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Bank Of Jamaica Comments On Foreign Exchange Situation

Bank Of Jamaica Comments On Foreign Exchange Situation

KINGSTON, Jamaica, February 4, 2019 (CMC) – The Bank of Jamaica (BoJ) says it has sold US$50 million to authorised dealers and cambios in a “flash sale auction”, over the past two weeks, aimed at offsetting the effects of excessive daily volatility in the foreign exchange market in recent weeks.

The BoJ said that the sale was made through its Foreign Exchange Intervention and Trading Tool (B‐FXITT) and that gross foreign exchange earnings, flowing into the economy, have remained buoyant and, as such, “on the macro level, there is no shortage of foreign exchange”.

“There is information, however, that several firms are seeking to borrow funds in foreign exchange from the local capital market and this, combined with normal commercial demand, has led to increased demand and recent price movements in response,” the BoJ explained.

The BoJ, which functions as the island’s central bank, said that these temporary gaps, between demand and supply, are normal in a market and with more than adequate foreign exchange reserves, and that it is ready to address these gaps when required.

“It must be noted that efficient intervention and oversight of the market, rely on the information the Bank receives from foreign exchange dealers, who, in turn, depend on the information they receive from their clients.”

The BoJ added that while this flow of information has been improving, a lot more improvement is still needed.

“More foreign exchange users need to give their dealers advance notice of their intention to buy or sell foreign exchange. This will enable both dealers and the central bank to have a more complete picture of evolving market needs, and be in a position to act on this information.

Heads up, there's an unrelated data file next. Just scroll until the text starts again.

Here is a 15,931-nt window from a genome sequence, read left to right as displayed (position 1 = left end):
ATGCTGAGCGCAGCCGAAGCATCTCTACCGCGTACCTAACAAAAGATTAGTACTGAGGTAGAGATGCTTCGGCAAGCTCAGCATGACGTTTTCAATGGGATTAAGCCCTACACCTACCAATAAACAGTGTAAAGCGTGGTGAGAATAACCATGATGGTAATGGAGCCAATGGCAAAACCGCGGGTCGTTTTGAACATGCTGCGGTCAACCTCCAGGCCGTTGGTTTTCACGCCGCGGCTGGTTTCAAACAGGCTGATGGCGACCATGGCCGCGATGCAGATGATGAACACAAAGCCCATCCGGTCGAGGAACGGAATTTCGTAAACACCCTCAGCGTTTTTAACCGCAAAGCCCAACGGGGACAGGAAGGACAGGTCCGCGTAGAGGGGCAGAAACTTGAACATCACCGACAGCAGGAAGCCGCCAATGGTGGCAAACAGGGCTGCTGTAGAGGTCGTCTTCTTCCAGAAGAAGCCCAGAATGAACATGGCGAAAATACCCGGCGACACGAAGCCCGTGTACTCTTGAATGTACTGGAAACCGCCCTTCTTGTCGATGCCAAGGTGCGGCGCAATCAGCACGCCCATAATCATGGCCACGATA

“In addition, businesses are being strongly encouraged to use forward contracts with their dealers to manage their foreign exchange transactions,” the central bank said.

The BoJ said that fluctuations in the rate can be inconvenient, but it is those very fluctuations, which create the opportunity for using forward contracts to manage foreign exchange transactions more efficiently and to plan more long term.

“Temporary supply and demand conditions aside, we must be reminded that as of 2017, contrary to what we have been accustomed to, we have a new foreign exchange market, which behaves differently.

“It is no longer a market in which the exchange rate drifts in one direction only, and as long as prevailing economic conditions remain as positive as they are, it is normal and to be expected that the exchange rate will keep fluctuating in both directions,” the BoJ advised.


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